All of South Carolina’s seven seats in the U.S. House of Representatives will be up for election this fall. Meanwhile, the offices of governor and lieutenant governor will be elected jointly as a ticket. There also will be open races for S.C. secretary of state, superintendent of education and others.

Democrats across the country are feeling increasingly bullish on their chances to retake the House or the U.S. Senate by the end of this year, including a U.S. Senate seat in Alabama for the first time in 30 years and a Wisconsin state Senate seat that had been Republican-held for 17 years.

Meanwhile, Trump’s approval ratings has been mired in the upper-30s for months.

York County Republican Party held a meeting Thursday night with Republican candidate for governor, Catherine Templeton, at Hilton Garden Inn in Rock Hill.

County Republican chair Tyler Griffin said his party’s representatives face “good chances” of winning re-election. He said the newly-passed tax reform law would soon put more money in constituents’ pockets.

Still, he said, Democrats will fight hard to regain Congressional seats.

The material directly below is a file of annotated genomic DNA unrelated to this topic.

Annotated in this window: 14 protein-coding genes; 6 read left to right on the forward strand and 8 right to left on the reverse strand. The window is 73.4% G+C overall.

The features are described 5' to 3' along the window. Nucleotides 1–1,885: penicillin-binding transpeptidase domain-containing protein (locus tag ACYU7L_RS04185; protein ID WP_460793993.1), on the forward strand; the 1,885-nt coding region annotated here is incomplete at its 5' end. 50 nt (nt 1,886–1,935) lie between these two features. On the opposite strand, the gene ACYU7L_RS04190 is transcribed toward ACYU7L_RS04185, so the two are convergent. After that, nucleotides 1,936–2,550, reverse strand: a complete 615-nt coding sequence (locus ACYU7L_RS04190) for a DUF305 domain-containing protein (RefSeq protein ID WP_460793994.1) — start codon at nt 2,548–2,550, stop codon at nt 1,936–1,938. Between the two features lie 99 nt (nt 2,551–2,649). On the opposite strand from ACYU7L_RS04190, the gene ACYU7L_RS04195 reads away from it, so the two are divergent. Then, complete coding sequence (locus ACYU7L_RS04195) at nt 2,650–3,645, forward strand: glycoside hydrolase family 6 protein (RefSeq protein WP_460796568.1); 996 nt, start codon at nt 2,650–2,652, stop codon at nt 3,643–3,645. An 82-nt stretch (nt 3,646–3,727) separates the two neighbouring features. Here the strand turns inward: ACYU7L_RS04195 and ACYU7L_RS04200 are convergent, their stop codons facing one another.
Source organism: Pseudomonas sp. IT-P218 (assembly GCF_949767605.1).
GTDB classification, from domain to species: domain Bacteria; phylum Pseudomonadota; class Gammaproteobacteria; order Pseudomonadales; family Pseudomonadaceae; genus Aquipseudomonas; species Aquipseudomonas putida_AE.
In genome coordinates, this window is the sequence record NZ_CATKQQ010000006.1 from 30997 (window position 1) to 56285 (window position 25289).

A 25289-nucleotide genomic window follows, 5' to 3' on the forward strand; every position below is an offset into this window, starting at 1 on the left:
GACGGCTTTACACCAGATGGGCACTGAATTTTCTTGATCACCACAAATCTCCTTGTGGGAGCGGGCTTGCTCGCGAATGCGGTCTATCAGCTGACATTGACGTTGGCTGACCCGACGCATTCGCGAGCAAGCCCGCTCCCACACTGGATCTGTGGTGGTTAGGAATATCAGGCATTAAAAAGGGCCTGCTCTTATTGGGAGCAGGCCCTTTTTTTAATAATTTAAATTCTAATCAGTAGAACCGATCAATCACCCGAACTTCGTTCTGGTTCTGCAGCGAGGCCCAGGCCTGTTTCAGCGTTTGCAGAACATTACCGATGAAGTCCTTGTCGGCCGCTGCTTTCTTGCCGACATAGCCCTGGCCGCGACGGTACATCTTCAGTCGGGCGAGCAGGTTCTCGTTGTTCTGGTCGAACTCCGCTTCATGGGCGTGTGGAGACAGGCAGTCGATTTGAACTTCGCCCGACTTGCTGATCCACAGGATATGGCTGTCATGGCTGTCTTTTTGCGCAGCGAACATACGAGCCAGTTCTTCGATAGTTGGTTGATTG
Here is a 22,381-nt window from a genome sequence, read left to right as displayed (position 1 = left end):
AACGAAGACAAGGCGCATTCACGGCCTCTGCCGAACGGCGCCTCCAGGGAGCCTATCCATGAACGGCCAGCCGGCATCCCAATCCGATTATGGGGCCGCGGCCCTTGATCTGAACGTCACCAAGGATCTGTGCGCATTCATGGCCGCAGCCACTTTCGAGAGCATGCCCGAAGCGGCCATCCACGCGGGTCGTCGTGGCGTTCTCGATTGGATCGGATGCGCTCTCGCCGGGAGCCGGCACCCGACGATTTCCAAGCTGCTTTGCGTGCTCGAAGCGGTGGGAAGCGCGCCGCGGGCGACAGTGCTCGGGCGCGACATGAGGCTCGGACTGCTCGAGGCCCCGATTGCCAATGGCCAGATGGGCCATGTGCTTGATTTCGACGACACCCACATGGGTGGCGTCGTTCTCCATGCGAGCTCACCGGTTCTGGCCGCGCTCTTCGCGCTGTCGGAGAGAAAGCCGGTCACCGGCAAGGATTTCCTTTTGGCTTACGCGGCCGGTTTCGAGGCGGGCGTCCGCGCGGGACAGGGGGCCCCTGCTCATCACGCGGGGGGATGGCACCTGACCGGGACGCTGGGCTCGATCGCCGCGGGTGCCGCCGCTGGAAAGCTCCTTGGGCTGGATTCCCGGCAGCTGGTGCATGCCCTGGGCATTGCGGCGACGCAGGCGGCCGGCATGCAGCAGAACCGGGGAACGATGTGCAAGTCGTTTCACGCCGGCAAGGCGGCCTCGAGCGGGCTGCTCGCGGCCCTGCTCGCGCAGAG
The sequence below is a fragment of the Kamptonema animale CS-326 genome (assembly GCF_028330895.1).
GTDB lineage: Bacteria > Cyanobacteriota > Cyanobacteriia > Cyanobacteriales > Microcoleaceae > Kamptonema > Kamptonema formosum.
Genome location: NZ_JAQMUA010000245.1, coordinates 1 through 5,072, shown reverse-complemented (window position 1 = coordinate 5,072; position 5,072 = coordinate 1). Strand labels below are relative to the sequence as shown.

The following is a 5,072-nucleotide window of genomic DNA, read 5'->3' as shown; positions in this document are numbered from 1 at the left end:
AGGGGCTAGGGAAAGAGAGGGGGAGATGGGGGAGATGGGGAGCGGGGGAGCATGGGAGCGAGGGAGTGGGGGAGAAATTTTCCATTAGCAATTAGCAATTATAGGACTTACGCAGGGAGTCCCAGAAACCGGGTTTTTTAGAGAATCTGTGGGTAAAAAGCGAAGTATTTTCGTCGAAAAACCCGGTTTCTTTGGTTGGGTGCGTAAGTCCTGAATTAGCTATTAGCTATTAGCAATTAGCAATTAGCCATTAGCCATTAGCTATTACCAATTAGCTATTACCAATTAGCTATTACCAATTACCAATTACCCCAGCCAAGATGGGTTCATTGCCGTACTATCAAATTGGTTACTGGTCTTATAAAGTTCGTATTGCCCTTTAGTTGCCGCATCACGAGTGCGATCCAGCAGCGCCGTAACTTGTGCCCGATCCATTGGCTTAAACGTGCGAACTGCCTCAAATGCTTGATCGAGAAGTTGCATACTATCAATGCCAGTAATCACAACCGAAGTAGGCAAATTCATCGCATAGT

“I won’t downplay the motivation they have,” Griffin said. “They’re in the same place we were in 2010 (two years after President Barack Obama was elected). They’ll use that as motivation to turn out numbers. What some Republicans can’t forget, we can’t be complacent. We can’t just sit back and enjoy the successes. We have to mobilize.”

Winning seats begins with identifying and selecting willing candidates, Thompson said. He said he’s received plenty of interest in all manner of elected positions, from clerk of courts to state representatives.

He said there has been Democratic interest in positions in York County and statewide that have gone unchallenged for nearly 20 years.

“If you live in a precinct, and you’ve never heard from the Democratic Party, they don’t know you’re here, and you don’t know that you can do something,” Thompson said, “and if you don’t feel you have a candidate, you feel like you’re in limbo. Getting people involved and excited at the precinct level, that helps.”

I won’t downplay the motivation they have. They’re in the same place we were in 2010. They’ll use that as motivation to turn out numbers.

Tyler Griffin, York County Republican Party chair

Phil Noble, a Democratic candidate in South Carolina’s governor race, said he’s seen plenty of hard-working candidates rise from the grassroots since Trump’s election.

He pointed out the success of newly-elected Rock Hill council member Nikita Jackson, who earned a 2-to-1 victory last fall over one-term incumbent Ann Williamson in Ward 5. Noble said he was inspired by how Jackson knocked on 2,000 doors to listen to constituents’ concerns.

“That’s the fundamental level of commitment you don’t see often in politics,” Noble said. “It’s not about Democrats or Republicans or conservatives or liberals. It’s about change vs. the status quo. It’s insiders vs. outsiders, reform or more of the same.”

David Thackham: 803-329-4066, @dthackham